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Can anyone explain the logic of this second sentence to me?

And the reality is that tax yield is based on the combination of tax base and tax rate. You can control one of those two at any time, but not both at once.

I\’m pretty sure that the UK can determine both what are corporate profits and the rate at which they can be taxed at the same time.

Why am I wrong and Ritchie right?

6 thoughts on “Really?”

  1. Isn’t he suggestion some kind of Laffer-y effect -ie increasing tax on corporate profits means more of them bugger off to Ireland or Bermuda?

  2. Echoing John …. in the context of poor countries, raising the rate is thought to cut the tax base, moving activity into the informal sector. But if that’s the sort of story Richard has in mind, then you do control both the tax base and the tax rate at the same time, because the tax base responds to the tax rate, so you hit both with one instrument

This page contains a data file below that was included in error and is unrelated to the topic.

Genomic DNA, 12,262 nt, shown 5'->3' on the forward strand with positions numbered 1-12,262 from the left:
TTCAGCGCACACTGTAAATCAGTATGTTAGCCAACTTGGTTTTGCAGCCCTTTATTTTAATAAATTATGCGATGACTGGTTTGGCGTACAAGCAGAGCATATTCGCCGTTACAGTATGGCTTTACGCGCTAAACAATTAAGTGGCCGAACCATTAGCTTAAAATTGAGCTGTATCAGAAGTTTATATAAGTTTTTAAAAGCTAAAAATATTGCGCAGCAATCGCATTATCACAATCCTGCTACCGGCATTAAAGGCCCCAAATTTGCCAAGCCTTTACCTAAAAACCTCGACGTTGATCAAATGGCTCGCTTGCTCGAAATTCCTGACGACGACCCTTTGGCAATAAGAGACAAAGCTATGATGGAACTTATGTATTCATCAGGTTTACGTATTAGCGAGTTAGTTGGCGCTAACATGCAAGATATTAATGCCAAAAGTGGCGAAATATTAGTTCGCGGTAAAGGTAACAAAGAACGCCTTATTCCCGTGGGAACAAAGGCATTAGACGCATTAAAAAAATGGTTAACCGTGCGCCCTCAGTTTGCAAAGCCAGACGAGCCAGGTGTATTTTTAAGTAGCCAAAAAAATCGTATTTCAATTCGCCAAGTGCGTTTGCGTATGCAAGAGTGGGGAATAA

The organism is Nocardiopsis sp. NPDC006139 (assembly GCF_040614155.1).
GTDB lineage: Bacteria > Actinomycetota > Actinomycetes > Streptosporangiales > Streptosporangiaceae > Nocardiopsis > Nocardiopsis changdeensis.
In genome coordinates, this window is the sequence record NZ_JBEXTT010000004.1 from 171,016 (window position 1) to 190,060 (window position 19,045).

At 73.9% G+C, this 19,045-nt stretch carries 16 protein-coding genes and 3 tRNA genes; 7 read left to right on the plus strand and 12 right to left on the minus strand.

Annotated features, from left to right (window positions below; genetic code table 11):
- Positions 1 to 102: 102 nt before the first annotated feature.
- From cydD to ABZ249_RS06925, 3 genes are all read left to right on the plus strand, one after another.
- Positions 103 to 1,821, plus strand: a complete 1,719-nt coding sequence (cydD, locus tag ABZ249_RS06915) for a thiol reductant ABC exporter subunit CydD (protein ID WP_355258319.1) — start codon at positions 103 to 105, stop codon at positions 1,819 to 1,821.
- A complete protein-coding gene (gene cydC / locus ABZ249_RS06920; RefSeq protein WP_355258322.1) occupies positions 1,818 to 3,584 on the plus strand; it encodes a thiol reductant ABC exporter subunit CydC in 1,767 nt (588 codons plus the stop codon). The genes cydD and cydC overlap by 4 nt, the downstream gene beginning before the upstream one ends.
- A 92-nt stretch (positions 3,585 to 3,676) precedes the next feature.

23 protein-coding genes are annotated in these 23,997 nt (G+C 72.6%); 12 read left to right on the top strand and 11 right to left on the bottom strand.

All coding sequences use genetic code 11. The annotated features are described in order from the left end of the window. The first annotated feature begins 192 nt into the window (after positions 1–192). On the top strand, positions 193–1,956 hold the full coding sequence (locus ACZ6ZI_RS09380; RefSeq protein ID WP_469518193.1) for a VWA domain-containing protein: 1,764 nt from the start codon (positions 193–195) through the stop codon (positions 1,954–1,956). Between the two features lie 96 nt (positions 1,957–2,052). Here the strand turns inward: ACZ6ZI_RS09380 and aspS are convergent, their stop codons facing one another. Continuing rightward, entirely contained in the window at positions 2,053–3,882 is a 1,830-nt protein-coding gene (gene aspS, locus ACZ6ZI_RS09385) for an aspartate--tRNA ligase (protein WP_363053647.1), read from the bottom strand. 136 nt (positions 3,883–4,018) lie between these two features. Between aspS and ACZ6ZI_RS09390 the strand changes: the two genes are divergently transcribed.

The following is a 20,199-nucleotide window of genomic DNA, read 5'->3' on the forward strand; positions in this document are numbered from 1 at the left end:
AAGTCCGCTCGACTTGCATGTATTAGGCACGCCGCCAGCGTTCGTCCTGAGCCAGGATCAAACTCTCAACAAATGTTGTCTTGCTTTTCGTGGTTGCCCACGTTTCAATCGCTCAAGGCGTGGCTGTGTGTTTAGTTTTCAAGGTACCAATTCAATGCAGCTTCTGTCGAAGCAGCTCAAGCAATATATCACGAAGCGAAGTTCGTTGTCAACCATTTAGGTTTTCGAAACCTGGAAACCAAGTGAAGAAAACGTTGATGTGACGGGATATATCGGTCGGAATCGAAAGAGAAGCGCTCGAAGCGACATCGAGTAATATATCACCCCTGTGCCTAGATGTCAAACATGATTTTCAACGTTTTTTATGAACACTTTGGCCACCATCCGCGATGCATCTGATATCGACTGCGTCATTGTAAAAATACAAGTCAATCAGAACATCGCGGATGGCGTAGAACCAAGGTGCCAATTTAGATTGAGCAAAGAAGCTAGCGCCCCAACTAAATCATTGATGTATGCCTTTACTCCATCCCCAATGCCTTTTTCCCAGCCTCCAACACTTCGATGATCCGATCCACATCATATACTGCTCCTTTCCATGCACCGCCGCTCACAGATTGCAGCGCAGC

Tim adds: Amusing. So, the defence of Richard’s point is in fact the Laffer Curve. That raising tax rates can lead to lower revenues. A point which Richard steadfastly refuses to recognise.

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